Wish lists for Finance minister

Ahead of the Kerala budget today, economists and public policy experts sound their suggestions about sectors KN Balagopal should focus on.
Kerala Finance Minister K N Balagopal.
Kerala Finance Minister K N Balagopal.File | B P Deepu, EPS)

Collection of tax arrears, Mobilisation of resources, assets

Resource mobilisation

Must initiate drastic steps of expenditure restructuring along with additional resource mobilisation (ARM).

Pension reform

The state can no longer continue with the statutory pension burden which gobbles up 23% of total revenue. The FM should mention in his budget speech the policy imperative of reforming the pension system.

Hike electricity duty

The electricity duty can be raised straight away to mobilise an additional Rs 1,000 crore. It will serve as a disincentive mechanism akin to a high rate of tax on liquor to reduce consumption.

Raise fee on social services

Kerala’s expense on social services via fee and user charges fell from 5.5% of revenue expenditure in 1972-73 to 1.63% in 2022-23. The FM can raise the fee to mobilise an amount equivalent to 6.61% of revenue expenditure.

Asset mobilisation

The FM should put forward an asset monetisation plan and mobilise from the public Rs 25,000 crore and invest in infrastructure development.

Purchase vouchers

To give a boost to locally produced agricultural and industrial products, the FM should announce a scheme wherein 20% of salary and 10% of pension will be paid in the form of purchase vouchers.

New liquor policy

The FM can announce a new liquor policy. The ban on arrack should be lifted forthwith. A system of smart card should be introduced wherein all those who want to consume liquor will be supplied a medically acceptable quantity of quality liquor at subsidised rates.

Hike lease rates on govt land

Lease rent rates on government land and mining royalty should be raised. The FM should announce that the government will not construct any building during the remaining period of its term.

Jose Sebastian

(Former faculty of T’Puram-based think tank Gulati Institute of Finance and Taxation)

Jose Sebastian
Jose Sebastian

Collection of tax arrears

Revise salary/pension once in 10 yrs

While the Centre and most of the states are revising salaries and pension only once in ten years, Kerala is doing it once every five years. This is the root cause of the state’s fiscal crisis.

Pay welfare pension arrears

The top priority of the government should be to pay the welfare pension with arrears to the suffering elderly.

Revenue mobilisation plan

The unprecedented financial crisis requires unprecedented crisis management. The government should implement a two-pronged strategy: short-term crisis management measures and medium to long-term revenue raising measures.

Collect tax arrears

Prioritise collection of the tax arrears due to the state, which according to the CAG is Rs 28,258 crore.

Stop life-long pension for mins’ staff

The government will have to initiate drastic expenditure reduction, especially by discontinuing existing unjustifiable schemes like life-long pensions to personal staff of the ministers who have completed two years of service.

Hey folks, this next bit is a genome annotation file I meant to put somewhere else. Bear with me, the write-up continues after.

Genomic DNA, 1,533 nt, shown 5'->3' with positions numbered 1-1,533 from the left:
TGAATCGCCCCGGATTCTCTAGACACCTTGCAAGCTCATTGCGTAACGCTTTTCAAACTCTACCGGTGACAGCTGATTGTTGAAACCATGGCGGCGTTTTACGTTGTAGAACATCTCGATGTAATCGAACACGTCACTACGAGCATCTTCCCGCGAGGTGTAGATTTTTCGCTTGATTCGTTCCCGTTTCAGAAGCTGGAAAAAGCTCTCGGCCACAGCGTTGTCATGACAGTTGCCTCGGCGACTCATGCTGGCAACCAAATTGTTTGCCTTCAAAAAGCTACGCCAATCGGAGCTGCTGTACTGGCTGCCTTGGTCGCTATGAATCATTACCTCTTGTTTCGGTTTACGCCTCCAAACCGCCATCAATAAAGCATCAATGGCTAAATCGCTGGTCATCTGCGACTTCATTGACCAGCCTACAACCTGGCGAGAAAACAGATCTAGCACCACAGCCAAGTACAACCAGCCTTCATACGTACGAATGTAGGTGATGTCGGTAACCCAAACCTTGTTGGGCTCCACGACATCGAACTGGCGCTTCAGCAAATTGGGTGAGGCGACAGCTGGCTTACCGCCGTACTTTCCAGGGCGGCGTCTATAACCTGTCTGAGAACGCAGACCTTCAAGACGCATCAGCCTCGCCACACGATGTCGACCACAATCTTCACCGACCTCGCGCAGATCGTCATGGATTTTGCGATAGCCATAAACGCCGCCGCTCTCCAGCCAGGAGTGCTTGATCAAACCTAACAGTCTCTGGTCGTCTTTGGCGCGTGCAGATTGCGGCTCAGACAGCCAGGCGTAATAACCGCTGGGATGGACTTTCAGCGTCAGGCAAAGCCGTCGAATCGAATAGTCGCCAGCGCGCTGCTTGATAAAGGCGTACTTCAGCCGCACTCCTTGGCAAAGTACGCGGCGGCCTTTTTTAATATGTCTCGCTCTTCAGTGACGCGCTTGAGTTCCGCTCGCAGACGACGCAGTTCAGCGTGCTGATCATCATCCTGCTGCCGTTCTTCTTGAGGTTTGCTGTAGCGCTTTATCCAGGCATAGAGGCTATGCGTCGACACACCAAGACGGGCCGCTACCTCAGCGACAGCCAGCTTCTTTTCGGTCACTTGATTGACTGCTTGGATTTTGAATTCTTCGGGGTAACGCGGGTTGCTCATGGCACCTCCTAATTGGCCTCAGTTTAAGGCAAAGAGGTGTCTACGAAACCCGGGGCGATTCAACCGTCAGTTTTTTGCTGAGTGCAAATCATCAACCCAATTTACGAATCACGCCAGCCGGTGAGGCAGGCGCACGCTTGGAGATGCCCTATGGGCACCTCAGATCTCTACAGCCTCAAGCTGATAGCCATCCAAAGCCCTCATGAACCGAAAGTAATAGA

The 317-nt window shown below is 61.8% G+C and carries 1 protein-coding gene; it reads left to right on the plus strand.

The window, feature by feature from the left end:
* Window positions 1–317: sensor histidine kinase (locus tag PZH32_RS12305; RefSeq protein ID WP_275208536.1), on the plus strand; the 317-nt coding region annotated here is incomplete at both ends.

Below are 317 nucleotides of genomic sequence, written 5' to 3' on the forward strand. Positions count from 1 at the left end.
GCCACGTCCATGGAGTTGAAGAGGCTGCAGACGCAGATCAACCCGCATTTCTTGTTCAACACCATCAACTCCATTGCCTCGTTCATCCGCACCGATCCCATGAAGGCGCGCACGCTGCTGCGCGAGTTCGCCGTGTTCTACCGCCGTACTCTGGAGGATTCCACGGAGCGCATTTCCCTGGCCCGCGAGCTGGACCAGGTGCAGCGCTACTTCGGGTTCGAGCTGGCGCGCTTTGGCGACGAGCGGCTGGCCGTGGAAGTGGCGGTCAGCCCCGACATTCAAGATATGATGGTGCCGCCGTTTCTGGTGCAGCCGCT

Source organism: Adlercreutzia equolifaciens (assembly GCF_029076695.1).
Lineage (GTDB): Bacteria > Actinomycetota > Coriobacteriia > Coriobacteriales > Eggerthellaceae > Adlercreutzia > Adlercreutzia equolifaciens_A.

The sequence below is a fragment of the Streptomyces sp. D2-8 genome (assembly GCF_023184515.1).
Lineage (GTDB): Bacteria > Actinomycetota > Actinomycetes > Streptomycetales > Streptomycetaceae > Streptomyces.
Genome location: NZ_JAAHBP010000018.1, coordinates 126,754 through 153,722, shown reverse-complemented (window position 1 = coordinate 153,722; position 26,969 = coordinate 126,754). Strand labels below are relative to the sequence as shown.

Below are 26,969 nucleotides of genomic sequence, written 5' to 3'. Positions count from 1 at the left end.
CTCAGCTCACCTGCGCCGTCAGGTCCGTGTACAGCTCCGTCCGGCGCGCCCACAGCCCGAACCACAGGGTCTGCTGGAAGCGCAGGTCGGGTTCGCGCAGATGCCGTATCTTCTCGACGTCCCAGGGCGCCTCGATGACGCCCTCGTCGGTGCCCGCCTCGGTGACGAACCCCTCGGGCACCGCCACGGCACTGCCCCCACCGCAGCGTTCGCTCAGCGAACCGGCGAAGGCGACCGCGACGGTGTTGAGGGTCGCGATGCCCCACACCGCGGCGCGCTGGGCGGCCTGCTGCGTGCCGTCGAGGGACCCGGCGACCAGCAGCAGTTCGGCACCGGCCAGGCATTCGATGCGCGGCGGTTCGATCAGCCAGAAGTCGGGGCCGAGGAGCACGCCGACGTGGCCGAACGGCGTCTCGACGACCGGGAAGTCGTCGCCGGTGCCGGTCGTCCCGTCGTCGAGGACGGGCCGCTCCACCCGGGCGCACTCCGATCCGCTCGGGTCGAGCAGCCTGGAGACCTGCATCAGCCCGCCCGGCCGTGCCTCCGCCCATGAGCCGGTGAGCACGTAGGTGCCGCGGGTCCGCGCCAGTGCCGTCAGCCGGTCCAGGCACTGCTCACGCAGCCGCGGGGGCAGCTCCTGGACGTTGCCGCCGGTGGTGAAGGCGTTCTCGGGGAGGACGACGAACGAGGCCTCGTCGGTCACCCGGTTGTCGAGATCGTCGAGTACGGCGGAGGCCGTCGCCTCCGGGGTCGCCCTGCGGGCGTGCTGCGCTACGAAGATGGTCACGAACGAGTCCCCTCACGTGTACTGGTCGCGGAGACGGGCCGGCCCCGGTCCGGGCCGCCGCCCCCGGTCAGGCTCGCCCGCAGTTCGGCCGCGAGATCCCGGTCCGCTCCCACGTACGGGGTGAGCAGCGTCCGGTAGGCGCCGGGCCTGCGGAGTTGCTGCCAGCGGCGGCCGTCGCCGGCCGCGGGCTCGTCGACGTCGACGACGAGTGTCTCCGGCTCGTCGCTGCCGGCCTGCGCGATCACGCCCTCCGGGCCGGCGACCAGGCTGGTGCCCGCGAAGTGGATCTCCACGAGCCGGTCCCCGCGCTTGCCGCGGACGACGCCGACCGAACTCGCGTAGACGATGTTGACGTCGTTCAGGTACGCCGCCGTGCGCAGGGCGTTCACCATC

Short-term crisis mgmt

The government may even temporarily freeze a part of the increased salary caused by the last pay revision with a promise to repay this as soon as the fiscal situation improves. This should be the short-term crisis management measure. The medium to long-term initiatives should focus on raising revenue, mainly non-tax revenue.

Attract private investment

Attracting massive private investment to the state should be part of the medium to long-term measures. Only massive investment can lead to high economic growth and revenue buoyancy.

Sell PSUs that don’t serve social cause

As per Kerala Budget 2023 documents, there are 134 PSUs in the state, with a return of Rs 62,261 crore and accumulated losses of Rs 33,112 crore. Some of these PSUs that don’t serve any social cause may be sold/ privatised.

V K Vijayakumar

(Chief investment strategist, Geojit Financial Services)

V K Vijayakumar
V K Vijayakumar

Raise retirement age of govt staff

The Government of Kerala has been continuously violating the norms prescribed in the Fiscal Responsibility Act. The Act prescribed 3% of GDP as the limit to resort to fiscal deficit. Instead, they were incurring fiscal deficits beyond the limit with impunity and adopting unsound fiscal policies for years.

The current crisis, which cannot be resolved easily, is the cumulative effect of such unsound policies. In this context, the finance minister should consider the following steps:

  •  Raise the retirement age of government employees to 60 years, as is the case with Centre and most other states

  •  Stop the free supply of 30kg rice to yellow ration card holders and 5kg per member of pink card holders. When a casual labourer gets a daily wage of Rs 1,000 per day, there is no justification for the free supply

  •  It is worth examining whether cess can be collected from the 36 lakh school children. Free school education was mooted when a majority of Keralites were living below the poverty line. At present, the incidence of poverty ratio in the state stands at 7% of the population. Similarly, bus ticket concession to students can be withdrawn

  •  Property tax can be raised at a flat rate of 5% of the current rate every year, instead of reassessing it with elaborate survey as is being contemplated at present

  •  A donation of one month’s salary can be thought of to tide over the current crisis as was done at the time of the Covid outbreak.

Dr Joseph K V

(Director of International Institute of Migration and Development, ex-member of Kerala Public Expenditure Review Committee)

Dr Joseph K V
Dr Joseph K V

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